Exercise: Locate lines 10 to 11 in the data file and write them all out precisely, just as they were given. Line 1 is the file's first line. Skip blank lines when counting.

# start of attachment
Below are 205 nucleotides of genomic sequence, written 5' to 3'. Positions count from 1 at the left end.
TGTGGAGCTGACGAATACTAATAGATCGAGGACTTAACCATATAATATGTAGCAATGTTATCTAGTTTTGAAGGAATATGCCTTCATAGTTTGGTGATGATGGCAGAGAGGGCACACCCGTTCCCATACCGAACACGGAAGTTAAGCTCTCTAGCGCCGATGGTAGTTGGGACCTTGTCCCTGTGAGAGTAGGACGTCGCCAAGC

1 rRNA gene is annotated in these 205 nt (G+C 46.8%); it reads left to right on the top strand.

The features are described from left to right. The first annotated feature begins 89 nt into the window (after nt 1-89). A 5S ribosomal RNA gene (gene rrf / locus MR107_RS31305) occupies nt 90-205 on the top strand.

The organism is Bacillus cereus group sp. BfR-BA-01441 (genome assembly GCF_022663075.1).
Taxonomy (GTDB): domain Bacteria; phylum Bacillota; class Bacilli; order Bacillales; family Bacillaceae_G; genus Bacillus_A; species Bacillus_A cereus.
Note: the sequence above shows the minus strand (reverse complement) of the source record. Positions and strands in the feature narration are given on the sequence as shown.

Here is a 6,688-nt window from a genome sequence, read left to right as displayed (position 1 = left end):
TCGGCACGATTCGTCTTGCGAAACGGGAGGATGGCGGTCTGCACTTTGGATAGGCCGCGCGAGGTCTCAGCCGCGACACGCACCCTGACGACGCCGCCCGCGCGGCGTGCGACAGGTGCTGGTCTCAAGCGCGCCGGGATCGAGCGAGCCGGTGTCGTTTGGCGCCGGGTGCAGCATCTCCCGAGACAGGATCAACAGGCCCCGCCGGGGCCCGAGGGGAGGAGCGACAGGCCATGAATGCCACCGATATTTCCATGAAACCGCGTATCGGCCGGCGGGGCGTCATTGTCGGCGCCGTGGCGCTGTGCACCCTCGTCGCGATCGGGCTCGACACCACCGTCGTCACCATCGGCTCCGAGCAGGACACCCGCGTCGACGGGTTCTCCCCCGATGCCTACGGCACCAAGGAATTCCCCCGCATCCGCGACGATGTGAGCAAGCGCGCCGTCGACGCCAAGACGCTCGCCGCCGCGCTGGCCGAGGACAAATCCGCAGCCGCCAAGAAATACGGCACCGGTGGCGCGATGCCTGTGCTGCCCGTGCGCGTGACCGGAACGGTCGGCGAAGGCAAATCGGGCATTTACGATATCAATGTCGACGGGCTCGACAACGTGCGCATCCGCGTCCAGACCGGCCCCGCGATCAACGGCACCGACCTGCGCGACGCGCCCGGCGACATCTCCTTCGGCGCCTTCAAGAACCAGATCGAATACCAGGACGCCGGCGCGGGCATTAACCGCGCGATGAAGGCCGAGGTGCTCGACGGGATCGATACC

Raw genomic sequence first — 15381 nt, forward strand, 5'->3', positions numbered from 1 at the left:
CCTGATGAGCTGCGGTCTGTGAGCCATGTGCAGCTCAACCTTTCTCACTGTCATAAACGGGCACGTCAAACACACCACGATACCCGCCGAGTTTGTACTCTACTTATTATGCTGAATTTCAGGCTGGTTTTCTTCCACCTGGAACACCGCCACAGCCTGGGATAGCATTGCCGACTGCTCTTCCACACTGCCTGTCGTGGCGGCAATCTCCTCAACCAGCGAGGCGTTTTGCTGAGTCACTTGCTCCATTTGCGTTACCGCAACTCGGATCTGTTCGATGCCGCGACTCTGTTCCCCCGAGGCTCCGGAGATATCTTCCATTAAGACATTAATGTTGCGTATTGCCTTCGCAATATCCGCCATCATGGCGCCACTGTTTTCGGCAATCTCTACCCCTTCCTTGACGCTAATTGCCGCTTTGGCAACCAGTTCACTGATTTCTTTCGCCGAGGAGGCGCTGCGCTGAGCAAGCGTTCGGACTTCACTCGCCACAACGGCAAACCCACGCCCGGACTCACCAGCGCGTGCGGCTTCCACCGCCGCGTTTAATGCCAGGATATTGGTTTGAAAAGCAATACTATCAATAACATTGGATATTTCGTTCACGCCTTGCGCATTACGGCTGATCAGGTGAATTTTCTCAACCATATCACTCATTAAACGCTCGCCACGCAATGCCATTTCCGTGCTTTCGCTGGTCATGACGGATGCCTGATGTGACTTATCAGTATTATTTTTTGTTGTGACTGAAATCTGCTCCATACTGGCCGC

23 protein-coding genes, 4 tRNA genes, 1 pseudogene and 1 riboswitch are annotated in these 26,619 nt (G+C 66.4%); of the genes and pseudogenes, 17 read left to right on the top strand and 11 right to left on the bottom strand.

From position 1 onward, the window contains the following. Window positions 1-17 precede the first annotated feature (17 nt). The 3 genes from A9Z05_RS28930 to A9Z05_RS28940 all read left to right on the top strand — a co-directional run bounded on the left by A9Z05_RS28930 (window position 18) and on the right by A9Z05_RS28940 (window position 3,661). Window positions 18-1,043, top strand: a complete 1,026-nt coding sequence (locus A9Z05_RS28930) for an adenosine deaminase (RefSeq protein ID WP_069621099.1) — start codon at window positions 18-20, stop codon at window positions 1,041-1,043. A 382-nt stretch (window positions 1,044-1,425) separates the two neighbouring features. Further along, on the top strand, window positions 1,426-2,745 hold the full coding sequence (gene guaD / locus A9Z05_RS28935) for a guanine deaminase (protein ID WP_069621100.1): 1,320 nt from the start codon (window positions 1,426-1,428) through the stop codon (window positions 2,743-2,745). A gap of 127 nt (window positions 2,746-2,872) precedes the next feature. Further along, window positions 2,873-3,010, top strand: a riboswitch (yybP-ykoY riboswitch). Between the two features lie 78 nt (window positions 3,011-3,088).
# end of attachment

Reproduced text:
Raw genomic sequence first — 15381 nt, forward strand, 5'->3', positions numbered from 1 at the left:
CCTGATGAGCTGCGGTCTGTGAGCCATGTGCAGCTCAACCTTTCTCACTGTCATAAACGGGCACGTCAAACACACCACGATACCCGCCGAGTTTGTACTCTACTTATTATGCTGAATTTCAGGCTGGTTTTCTTCCACCTGGAACACCGCCACAGCCTGGGATAGCATTGCCGACTGCTCTTCCACACTGCCTGTCGTGGCGGCAATCTCCTCAACCAGCGAGGCGTTTTGCTGAGTCACTTGCTCCATTTGCGTTACCGCAACTCGGATCTGTTCGATGCCGCGACTCTGTTCCCCCGAGGCTCCGGAGATATCTTCCATTAAGACATTAATGTTGCGTATTGCCTTCGCAATATCCGCCATCATGGCGCCACTGTTTTCGGCAATCTCTACCCCTTCCTTGACGCTAATTGCCGCTTTGGCAACCAGTTCACTGATTTCTTTCGCCGAGGAGGCGCTGCGCTGAGCAAGCGTTCGGACTTCACTCGCCACAACGGCAAACCCACGCCCGGACTCACCAGCGCGTGCGGCTTCCACCGCCGCGTTTAATGCCAGGATATTGGTTTGAAAAGCAATACTATCAATAACATTGGATATTTCGTTCACGCCTTGCGCATTACGGCTGATCAGGTGAATTTTCTCAACCATATCACTCATTAAACGCTCGCCACGCAATGCCATTTCCGTGCTTTCGCTGGTCATGACGGATGCCTGATGTGACTTATCAGTATTATTTTTTGTTGTGACTGAAATCTGCTCCATACTGGCCGC